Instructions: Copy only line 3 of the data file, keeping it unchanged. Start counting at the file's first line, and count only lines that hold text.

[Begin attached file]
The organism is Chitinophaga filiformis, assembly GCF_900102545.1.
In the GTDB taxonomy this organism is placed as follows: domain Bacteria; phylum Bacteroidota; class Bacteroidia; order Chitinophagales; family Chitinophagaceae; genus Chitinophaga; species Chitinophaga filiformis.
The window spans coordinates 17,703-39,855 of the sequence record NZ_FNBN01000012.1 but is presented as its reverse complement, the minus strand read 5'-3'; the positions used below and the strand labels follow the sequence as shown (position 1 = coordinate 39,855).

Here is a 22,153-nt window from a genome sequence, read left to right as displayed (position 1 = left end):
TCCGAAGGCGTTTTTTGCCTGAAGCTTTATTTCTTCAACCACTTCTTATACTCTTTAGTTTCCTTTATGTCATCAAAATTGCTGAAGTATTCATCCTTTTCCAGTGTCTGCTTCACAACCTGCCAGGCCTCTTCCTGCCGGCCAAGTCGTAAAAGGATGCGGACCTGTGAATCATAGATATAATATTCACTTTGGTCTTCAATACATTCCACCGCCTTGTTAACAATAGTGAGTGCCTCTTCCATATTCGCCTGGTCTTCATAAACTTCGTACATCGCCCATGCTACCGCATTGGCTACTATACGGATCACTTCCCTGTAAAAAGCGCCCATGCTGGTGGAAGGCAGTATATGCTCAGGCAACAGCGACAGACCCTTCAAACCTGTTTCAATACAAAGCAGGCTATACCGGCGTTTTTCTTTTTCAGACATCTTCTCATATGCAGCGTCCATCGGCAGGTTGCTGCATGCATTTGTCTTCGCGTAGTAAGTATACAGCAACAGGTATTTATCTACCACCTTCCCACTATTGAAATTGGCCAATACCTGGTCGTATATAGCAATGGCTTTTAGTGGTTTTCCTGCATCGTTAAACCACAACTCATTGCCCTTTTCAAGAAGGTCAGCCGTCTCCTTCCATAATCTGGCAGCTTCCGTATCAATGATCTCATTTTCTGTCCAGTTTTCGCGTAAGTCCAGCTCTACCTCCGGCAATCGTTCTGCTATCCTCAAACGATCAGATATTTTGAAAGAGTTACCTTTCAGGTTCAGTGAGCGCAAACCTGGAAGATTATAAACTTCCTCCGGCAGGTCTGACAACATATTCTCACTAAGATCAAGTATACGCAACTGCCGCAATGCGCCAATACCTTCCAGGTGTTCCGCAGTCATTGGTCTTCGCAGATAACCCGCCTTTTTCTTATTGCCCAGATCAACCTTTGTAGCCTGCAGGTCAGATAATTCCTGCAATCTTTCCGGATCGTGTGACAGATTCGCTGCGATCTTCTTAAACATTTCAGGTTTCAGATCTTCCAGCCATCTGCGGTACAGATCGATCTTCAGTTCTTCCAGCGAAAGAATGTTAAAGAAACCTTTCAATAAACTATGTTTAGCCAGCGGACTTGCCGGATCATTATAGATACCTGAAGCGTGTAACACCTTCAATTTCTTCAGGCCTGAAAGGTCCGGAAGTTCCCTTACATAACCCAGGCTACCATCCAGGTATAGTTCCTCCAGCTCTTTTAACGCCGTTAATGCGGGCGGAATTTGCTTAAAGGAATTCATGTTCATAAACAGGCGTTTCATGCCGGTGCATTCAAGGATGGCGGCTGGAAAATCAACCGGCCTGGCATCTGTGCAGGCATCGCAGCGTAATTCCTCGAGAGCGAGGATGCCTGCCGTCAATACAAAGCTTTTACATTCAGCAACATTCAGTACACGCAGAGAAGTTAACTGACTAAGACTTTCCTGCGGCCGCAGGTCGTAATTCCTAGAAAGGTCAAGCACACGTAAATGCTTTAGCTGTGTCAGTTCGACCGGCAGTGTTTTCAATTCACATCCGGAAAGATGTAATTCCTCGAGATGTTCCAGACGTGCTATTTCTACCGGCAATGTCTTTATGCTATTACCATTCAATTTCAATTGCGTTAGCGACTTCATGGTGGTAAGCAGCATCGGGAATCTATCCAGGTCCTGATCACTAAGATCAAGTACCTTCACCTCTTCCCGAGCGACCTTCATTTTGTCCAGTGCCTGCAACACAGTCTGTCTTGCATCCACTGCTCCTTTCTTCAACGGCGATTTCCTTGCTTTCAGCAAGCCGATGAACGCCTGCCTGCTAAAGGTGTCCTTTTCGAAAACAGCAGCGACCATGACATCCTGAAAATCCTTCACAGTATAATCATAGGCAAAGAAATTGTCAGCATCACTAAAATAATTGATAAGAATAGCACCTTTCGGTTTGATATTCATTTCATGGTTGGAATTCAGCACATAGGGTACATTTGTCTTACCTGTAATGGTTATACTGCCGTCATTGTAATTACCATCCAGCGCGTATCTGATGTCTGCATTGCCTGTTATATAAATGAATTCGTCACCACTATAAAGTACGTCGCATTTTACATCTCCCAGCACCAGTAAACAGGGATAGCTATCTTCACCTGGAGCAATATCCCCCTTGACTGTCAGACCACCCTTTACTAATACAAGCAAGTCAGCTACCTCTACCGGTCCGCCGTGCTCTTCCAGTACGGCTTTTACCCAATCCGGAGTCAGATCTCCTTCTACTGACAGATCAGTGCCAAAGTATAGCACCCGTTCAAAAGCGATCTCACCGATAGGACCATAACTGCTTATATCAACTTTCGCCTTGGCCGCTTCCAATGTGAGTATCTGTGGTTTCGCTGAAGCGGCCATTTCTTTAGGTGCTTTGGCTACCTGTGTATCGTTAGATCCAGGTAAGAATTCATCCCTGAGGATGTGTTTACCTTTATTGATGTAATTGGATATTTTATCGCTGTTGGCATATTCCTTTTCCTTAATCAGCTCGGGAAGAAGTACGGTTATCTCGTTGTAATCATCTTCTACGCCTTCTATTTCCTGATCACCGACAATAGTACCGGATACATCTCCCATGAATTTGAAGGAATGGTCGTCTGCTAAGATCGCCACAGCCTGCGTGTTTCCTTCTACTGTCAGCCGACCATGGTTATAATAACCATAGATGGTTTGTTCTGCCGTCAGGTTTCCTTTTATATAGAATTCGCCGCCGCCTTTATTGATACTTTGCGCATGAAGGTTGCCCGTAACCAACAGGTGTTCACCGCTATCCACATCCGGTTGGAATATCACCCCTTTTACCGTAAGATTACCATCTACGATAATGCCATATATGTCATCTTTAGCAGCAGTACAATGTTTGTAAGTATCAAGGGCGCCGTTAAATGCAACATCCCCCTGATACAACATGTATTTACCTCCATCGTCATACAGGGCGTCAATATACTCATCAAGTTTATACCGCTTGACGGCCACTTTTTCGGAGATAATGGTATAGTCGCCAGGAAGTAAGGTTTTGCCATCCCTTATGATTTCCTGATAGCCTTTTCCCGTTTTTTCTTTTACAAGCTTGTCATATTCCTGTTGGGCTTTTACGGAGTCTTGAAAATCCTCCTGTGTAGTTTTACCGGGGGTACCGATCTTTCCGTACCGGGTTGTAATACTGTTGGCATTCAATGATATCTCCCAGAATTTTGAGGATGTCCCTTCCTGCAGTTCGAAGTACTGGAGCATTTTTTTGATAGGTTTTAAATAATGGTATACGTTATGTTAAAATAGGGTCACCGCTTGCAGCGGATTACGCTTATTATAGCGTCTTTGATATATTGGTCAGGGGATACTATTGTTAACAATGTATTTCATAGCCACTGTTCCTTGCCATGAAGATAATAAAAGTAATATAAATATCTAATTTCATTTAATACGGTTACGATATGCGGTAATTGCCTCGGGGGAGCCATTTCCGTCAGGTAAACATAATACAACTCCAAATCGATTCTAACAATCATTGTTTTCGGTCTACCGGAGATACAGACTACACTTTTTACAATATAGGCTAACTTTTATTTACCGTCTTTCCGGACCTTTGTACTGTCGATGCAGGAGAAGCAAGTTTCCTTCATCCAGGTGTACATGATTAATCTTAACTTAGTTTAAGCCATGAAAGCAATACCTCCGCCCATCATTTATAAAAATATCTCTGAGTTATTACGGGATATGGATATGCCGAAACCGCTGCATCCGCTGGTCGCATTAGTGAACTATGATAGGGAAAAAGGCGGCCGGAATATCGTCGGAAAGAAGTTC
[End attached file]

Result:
The window spans coordinates 17,703-39,855 of the sequence record NZ_FNBN01000012.1 but is presented as its reverse complement, the minus strand read 5'-3'; the positions used below and the strand labels follow the sequence as shown (position 1 = coordinate 39,855).